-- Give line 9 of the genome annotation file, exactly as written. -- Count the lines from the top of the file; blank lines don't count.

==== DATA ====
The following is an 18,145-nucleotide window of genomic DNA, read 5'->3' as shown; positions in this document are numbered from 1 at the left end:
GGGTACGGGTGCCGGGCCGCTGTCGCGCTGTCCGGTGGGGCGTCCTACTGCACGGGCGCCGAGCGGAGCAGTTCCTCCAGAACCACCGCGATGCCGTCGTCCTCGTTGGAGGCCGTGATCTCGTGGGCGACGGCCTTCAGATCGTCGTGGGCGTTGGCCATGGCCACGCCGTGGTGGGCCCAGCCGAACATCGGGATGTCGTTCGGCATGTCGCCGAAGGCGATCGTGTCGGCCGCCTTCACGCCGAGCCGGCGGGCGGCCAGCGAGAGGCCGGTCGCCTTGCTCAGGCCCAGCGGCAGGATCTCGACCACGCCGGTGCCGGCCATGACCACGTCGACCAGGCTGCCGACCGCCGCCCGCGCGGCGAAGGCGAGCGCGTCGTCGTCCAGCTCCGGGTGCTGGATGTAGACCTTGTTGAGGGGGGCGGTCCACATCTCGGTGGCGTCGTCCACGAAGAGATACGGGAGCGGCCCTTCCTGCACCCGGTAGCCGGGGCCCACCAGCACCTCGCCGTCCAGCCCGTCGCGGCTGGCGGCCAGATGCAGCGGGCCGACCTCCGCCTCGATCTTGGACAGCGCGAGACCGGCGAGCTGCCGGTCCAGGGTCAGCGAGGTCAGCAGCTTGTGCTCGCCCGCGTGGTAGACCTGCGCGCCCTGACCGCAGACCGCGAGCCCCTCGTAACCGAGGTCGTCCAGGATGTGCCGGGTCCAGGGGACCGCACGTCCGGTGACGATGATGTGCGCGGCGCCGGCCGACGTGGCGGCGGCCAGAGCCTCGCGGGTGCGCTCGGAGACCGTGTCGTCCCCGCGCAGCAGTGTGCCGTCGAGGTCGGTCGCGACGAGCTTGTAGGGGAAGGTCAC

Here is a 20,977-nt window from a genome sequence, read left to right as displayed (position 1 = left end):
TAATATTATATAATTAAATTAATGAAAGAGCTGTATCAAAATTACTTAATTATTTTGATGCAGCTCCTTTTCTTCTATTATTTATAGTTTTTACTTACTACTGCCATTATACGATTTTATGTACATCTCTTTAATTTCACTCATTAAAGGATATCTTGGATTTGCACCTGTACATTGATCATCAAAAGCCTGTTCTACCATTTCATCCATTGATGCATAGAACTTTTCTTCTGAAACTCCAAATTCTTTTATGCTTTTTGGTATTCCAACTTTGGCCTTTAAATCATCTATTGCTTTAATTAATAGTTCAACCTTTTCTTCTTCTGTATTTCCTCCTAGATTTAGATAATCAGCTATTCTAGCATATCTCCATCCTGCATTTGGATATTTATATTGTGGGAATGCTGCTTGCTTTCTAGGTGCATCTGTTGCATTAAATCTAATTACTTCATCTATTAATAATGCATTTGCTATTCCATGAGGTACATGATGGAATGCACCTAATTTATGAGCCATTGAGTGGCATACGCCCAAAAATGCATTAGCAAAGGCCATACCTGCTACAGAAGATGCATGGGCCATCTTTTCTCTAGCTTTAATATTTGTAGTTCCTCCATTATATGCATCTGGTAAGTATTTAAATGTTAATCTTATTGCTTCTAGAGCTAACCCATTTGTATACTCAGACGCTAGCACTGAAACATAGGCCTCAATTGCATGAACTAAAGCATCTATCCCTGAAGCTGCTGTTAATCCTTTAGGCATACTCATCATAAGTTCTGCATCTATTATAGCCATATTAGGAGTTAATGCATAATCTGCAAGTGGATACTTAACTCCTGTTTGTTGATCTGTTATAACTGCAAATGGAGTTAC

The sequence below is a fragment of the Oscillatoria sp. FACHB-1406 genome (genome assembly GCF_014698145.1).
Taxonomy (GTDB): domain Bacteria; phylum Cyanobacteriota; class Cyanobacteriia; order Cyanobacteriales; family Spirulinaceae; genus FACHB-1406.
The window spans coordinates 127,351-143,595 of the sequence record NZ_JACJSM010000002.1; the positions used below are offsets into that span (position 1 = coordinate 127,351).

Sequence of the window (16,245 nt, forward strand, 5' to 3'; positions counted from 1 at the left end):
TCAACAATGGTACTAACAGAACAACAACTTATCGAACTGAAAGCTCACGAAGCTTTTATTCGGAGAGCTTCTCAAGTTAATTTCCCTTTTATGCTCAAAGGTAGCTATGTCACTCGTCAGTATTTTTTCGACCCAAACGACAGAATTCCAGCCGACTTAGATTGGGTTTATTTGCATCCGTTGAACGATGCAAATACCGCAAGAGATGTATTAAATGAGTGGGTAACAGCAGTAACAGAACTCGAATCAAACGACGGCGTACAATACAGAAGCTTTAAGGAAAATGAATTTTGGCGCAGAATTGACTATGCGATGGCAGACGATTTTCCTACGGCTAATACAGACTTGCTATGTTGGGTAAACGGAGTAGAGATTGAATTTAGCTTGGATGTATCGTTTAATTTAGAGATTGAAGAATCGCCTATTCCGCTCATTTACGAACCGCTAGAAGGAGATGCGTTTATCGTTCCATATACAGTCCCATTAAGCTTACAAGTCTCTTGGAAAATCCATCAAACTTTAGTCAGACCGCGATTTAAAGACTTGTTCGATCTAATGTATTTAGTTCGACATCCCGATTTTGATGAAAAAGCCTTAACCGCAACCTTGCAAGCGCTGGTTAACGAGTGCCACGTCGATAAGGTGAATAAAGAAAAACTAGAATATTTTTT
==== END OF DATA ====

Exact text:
TCAACAATGGTACTAACAGAACAACAACTTATCGAACTGAAAGCTCACGAAGCTTTTATTCGGAGAGCTTCTCAAGTTAATTTCCCTTTTATGCTCAAAGGTAGCTATGTCACTCGTCAGTATTTTTTCGACCCAAACGACAGAATTCCAGCCGACTTAGATTGGGTTTATTTGCATCCGTTGAACGATGCAAATACCGCAAGAGATGTATTAAATGAGTGGGTAACAGCAGTAACAGAACTCGAATCAAACGACGGCGTACAATACAGAAGCTTTAAGGAAAATGAATTTTGGCGCAGAATTGACTATGCGATGGCAGACGATTTTCCTACGGCTAATACAGACTTGCTATGTTGGGTAAACGGAGTAGAGATTGAATTTAGCTTGGATGTATCGTTTAATTTAGAGATTGAAGAATCGCCTATTCCGCTCATTTACGAACCGCTAGAAGGAGATGCGTTTATCGTTCCATATACAGTCCCATTAAGCTTACAAGTCTCTTGGAAAATCCATCAAACTTTAGTCAGACCGCGATTTAAAGACTTGTTCGATCTAATGTATTTAGTTCGACATCCCGATTTTGATGAAAAAGCCTTAACCGCAACCTTGCAAGCGCTGGTTAACGAGTGCCACGTCGATAAGGTGAATAAAGAAAAACTAGAATATTTTTT